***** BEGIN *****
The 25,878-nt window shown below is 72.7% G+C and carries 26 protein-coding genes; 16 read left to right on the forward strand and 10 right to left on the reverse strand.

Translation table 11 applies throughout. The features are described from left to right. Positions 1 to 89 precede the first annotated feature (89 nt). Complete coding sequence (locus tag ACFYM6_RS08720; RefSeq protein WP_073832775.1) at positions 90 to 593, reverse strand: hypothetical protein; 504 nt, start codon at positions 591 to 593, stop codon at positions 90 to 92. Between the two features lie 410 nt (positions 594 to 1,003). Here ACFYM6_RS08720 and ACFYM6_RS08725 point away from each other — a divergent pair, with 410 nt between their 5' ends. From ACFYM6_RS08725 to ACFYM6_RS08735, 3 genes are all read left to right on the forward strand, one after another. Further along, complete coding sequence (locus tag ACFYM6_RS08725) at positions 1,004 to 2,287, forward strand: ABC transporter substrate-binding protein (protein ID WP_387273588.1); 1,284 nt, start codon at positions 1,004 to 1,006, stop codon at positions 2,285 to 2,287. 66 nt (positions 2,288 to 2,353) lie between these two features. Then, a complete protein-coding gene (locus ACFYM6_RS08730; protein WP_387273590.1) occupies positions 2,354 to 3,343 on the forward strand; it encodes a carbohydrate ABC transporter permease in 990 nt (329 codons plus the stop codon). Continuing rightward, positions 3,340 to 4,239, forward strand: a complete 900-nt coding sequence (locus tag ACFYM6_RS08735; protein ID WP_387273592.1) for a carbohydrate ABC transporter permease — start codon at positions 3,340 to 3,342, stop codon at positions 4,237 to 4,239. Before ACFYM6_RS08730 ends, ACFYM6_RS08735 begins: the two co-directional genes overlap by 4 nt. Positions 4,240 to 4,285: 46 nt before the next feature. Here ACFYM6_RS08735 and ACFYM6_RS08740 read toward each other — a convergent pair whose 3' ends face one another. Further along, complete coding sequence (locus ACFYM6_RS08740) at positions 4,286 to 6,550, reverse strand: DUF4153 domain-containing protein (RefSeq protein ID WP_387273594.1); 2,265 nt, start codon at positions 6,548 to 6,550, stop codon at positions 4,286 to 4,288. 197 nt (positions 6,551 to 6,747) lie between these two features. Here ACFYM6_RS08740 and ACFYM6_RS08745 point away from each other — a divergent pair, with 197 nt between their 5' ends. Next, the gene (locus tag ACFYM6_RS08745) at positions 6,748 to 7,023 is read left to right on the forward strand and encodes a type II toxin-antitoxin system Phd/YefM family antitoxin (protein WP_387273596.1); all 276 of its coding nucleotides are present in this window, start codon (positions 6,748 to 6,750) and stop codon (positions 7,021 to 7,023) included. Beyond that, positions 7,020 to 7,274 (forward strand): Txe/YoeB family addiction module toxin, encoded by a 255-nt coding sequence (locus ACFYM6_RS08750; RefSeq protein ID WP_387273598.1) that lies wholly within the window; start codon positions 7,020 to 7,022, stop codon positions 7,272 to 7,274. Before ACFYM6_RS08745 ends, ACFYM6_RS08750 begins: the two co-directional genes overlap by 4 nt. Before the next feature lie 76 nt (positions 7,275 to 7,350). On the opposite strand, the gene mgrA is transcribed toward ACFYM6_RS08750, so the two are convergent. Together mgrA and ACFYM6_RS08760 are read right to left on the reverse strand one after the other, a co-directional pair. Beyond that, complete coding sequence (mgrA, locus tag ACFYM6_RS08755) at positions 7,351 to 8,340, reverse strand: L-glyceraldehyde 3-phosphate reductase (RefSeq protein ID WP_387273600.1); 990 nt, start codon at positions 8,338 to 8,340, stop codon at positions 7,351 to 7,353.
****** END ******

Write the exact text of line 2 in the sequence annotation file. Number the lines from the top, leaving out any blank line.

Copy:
Translation table 11 applies throughout. The features are described from left to right. Positions 1 to 89 precede the first annotated feature (89 nt). Complete coding sequence (locus tag ACFYM6_RS08720; RefSeq protein WP_073832775.1) at positions 90 to 593, reverse strand: hypothetical protein; 504 nt, start codon at positions 591 to 593, stop codon at positions 90 to 92. Between the two features lie 410 nt (positions 594 to 1,003). Here ACFYM6_RS08720 and ACFYM6_RS08725 point away from each other — a divergent pair, with 410 nt between their 5' ends. From ACFYM6_RS08725 to ACFYM6_RS08735, 3 genes are all read left to right on the forward strand, one after another. Further along, complete coding sequence (locus tag ACFYM6_RS08725) at positions 1,004 to 2,287, forward strand: ABC transporter substrate-binding protein (protein ID WP_387273588.1); 1,284 nt, start codon at positions 1,004 to 1,006, stop codon at positions 2,285 to 2,287. 66 nt (positions 2,288 to 2,353) lie between these two features. Then, a complete protein-coding gene (locus ACFYM6_RS08730; protein WP_387273590.1) occupies positions 2,354 to 3,343 on the forward strand; it encodes a carbohydrate ABC transporter permease in 990 nt (329 codons plus the stop codon). Continuing rightward, positions 3,340 to 4,239, forward strand: a complete 900-nt coding sequence (locus tag ACFYM6_RS08735; protein ID WP_387273592.1) for a carbohydrate ABC transporter permease — start codon at positions 3,340 to 3,342, stop codon at positions 4,237 to 4,239. Before ACFYM6_RS08730 ends, ACFYM6_RS08735 begins: the two co-directional genes overlap by 4 nt. Positions 4,240 to 4,285: 46 nt before the next feature. Here ACFYM6_RS08735 and ACFYM6_RS08740 read toward each other — a convergent pair whose 3' ends face one another. Further along, complete coding sequence (locus ACFYM6_RS08740) at positions 4,286 to 6,550, reverse strand: DUF4153 domain-containing protein (RefSeq protein ID WP_387273594.1); 2,265 nt, start codon at positions 6,548 to 6,550, stop codon at positions 4,286 to 4,288. 197 nt (positions 6,551 to 6,747) lie between these two features. Here ACFYM6_RS08740 and ACFYM6_RS08745 point away from each other — a divergent pair, with 197 nt between their 5' ends. Next, the gene (locus tag ACFYM6_RS08745) at positions 6,748 to 7,023 is read left to right on the forward strand and encodes a type II toxin-antitoxin system Phd/YefM family antitoxin (protein WP_387273596.1); all 276 of its coding nucleotides are present in this window, start codon (positions 6,748 to 6,750) and stop codon (positions 7,021 to 7,023) included. Beyond that, positions 7,020 to 7,274 (forward strand): Txe/YoeB family addiction module toxin, encoded by a 255-nt coding sequence (locus ACFYM6_RS08750; RefSeq protein ID WP_387273598.1) that lies wholly within the window; start codon positions 7,020 to 7,022, stop codon positions 7,272 to 7,274. Before ACFYM6_RS08745 ends, ACFYM6_RS08750 begins: the two co-directional genes overlap by 4 nt. Before the next feature lie 76 nt (positions 7,275 to 7,350). On the opposite strand, the gene mgrA is transcribed toward ACFYM6_RS08750, so the two are convergent. Together mgrA and ACFYM6_RS08760 are read right to left on the reverse strand one after the other, a co-directional pair. Beyond that, complete coding sequence (mgrA, locus tag ACFYM6_RS08755) at positions 7,351 to 8,340, reverse strand: L-glyceraldehyde 3-phosphate reductase (RefSeq protein ID WP_387273600.1); 990 nt, start codon at positions 8,338 to 8,340, stop codon at positions 7,351 to 7,353.